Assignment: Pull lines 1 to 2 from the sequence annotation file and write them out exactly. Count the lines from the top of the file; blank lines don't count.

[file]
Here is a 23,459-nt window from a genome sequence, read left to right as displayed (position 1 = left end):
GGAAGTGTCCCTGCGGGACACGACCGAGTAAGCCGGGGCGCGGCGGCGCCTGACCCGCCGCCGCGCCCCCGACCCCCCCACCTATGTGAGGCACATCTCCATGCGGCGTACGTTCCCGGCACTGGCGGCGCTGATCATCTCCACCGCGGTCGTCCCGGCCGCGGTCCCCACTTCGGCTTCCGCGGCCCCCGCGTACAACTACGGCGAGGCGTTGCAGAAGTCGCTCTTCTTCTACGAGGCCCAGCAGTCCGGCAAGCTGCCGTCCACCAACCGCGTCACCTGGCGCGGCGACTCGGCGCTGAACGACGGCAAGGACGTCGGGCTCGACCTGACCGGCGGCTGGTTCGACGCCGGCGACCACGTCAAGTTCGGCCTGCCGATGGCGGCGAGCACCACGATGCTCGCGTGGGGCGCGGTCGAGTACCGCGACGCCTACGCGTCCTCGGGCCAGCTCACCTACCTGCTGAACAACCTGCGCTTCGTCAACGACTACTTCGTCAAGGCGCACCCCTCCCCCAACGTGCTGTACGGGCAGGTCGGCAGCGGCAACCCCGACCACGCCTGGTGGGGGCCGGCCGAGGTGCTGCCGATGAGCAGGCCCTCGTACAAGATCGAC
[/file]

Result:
Here is a 23,459-nt window from a genome sequence, read left to right as displayed (position 1 = left end):
GGAAGTGTCCCTGCGGGACACGACCGAGTAAGCCGGGGCGCGGCGGCGCCTGACCCGCCGCCGCGCCCCCGACCCCCCCACCTATGTGAGGCACATCTCCATGCGGCGTACGTTCCCGGCACTGGCGGCGCTGATCATCTCCACCGCGGTCGTCCCGGCCGCGGTCCCCACTTCGGCTTCCGCGGCCCCCGCGTACAACTACGGCGAGGCGTTGCAGAAGTCGCTCTTCTTCTACGAGGCCCAGCAGTCCGGCAAGCTGCCGTCCACCAACCGCGTCACCTGGCGCGGCGACTCGGCGCTGAACGACGGCAAGGACGTCGGGCTCGACCTGACCGGCGGCTGGTTCGACGCCGGCGACCACGTCAAGTTCGGCCTGCCGATGGCGGCGAGCACCACGATGCTCGCGTGGGGCGCGGTCGAGTACCGCGACGCCTACGCGTCCTCGGGCCAGCTCACCTACCTGCTGAACAACCTGCGCTTCGTCAACGACTACTTCGTCAAGGCGCACCCCTCCCCCAACGTGCTGTACGGGCAGGTCGGCAGCGGCAACCCCGACCACGCCTGGTGGGGGCCGGCCGAGGTGCTGCCGATGAGCAGGCCCTCGTACAAGATCGAC